Unlike a lot of other scorpions, they do not burrow and are strictly rock dwellers that are often spotted near mountainous areas with rocky slopes, cliffs, and roadcuts. They are very quick and agile and do not hesitate to sting when they feel threatened.

They are known for releasing a lot of venoms and having an intense and painful sting, though there is not much known about their venom in terms of scientific research.

6. Wauer’s Dwarf Scorpion

Species:Vaejovis waueri
Longevity:2-8 years
Adult Size:0.5-1 inch
Primary Diet:Insects, other arachnids

The Wauer’s dwarf scorpion is a smaller species, hence the name dwarf that is found in the Mexican states of Coahuila, Chihuahua, and West Texas. They are another species known for being rock dwellers that inhabit the rocky slopes of the canyon and mountainous areas of their range.

They are yellowish brown to brown in color with two dark dorsal stripes and a dark tail segment. Their pincers are short and small, and they have very wide abdomens. They feed on a variety of insects and arachnids.

7. Big Bend Scorpion

Species:Diplocentrus whitei
Longevity:2-8 years
Adult Size:2-3 inches
Primary Diet:Insects, arthropods, other arachnids

Big Bend scorpion was first discovered in Big Bend National Park in Texas, which is where it got its name. They can also be found throughout northern Coahuila and Chihuahua in Mexico. They are one of the largest species in the Diplocentrus genus and are known rock dwellers that stick to the rocky slopes and hillsides throughout this mountainous region.

They feed on a variety of insects, arthropods, and arachnids. They subdue their prey using their large, robust pincers. Their venom is much less potent than some other scorpion species and is not known for being medically significant to humans.

8. Thick-handed Scorpion

Species:Chihuahuanus crassimanus
Longevity:2-8 years
Adult Size:1-3 inches
Primary Diet:Insects, arthropods, other arachnids

Very little is known about the Thick-handed scorpion other than they are nocturnal hunters that remain hidden throughout the day and only come out at night in search of prey. They are sand-colored to blend in with their environment. They are native to the Chihuahuan Desert, though some have been observed in Texas.

9. Russell’s Scorpion

Species:Chihuahuanus russelli
Longevity:2-8 years
Adult Size:1-2 inches
Primary Diet:Insects, arthropods, other arachnids

The Russell’s scorpion is another member of the Chihuahuanus genus, which inhabits the Chihuahuan Desert of northern Mexico. This species has also been observed throughout the grasslands and forests of southeastern Arizona and into West Texas.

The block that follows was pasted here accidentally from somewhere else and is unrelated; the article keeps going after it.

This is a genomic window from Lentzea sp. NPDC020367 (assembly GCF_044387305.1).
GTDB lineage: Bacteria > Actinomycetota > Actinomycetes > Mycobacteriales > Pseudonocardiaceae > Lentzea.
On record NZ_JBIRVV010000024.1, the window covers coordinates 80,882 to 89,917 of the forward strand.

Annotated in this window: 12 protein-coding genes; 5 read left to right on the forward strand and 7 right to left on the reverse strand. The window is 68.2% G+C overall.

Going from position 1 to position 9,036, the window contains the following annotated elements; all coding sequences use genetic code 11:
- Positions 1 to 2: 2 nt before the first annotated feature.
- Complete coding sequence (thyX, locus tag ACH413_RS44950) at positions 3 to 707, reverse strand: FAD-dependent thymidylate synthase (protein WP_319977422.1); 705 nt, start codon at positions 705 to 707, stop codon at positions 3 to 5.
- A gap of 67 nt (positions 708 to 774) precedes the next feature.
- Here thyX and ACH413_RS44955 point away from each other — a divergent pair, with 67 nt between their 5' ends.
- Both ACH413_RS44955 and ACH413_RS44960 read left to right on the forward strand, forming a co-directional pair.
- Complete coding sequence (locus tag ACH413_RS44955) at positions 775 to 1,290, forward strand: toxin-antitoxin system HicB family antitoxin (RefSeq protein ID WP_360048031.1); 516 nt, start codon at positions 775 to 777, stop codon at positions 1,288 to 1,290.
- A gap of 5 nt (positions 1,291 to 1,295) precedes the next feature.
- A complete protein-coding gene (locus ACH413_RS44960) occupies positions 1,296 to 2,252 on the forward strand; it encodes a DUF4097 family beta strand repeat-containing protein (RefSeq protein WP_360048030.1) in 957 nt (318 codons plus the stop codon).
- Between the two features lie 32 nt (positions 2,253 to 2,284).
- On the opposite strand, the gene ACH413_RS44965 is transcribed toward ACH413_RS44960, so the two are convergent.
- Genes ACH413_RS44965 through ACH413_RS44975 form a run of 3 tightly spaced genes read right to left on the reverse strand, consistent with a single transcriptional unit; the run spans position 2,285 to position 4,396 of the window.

Their name is in honor of Dr. Fin Russell of Cochise County, Arizona where the first described species were collected. They are a light sandy to yellowish brown with red tips on the end of their pincers. They typically burrow under objects or at the base of plants found throughout their habitat.

10. Eastern Sand Scorpion

Species:Paruroctonus utahensis
Longevity:2-8 years
Adult Size:1-3 inches
Primary Diet:Insects, other arachnids

The eastern sand scorpion ranges throughout the Mexican state of Chihuahua and into Arizona, New Mexico, Texas, and as far north as Utah. They are pale yellow and blend in well with their sandy environment and are one of the most common species found around the El Paso area.

Eastern sand scorpions eat a variety of spiders and other large insects. These burrowers prefer loose, sandy habitats and often burrow in dunes at the base of plants. The sting of this species is similar to that of a bee sting, as their venom is mild and only medically significant if there is an allergy to the venom present.

11. Arizona Bark Scorpion

female Arizona bark scorpion
Image Credit: Ernie Cooper, Shutterstock
Species:Centruroides sculpturatus
Longevity:2-6 years
Adult Size:1-3.5 inches
Primary Diet:Insects, arthropods, other arachnids

The Arizona bark scorpion is very common throughout the state of Arizona and their natural range extends from western New Mexico into southern Utah and Nevada and much of Sonora, Mexico. They have been observed in California along the Colorado River but are uncommon in the area.

This species may not be native to Texas, but they were introduced to the state and are found throughout West Texas. They are light brown in color and are nocturnal hunters that feed on Insects, arthropods, and other arachnids.

These scorpions are often seen inside homes or in and around other human structures. They are excellent climbers that will hide away during the day and then emerge at night to hunt. They are also often observed under rocks, leaves, or wood piles.

The Arizona bark scorpion is the most venomous in the United States. Stings are incredibly painful and accompany symptoms such as nausea, vomiting, numbness, and tingling that can last up to 72 hours. Their venom is potentially lethal, especially to those with weaker immune systems like children or the elderly.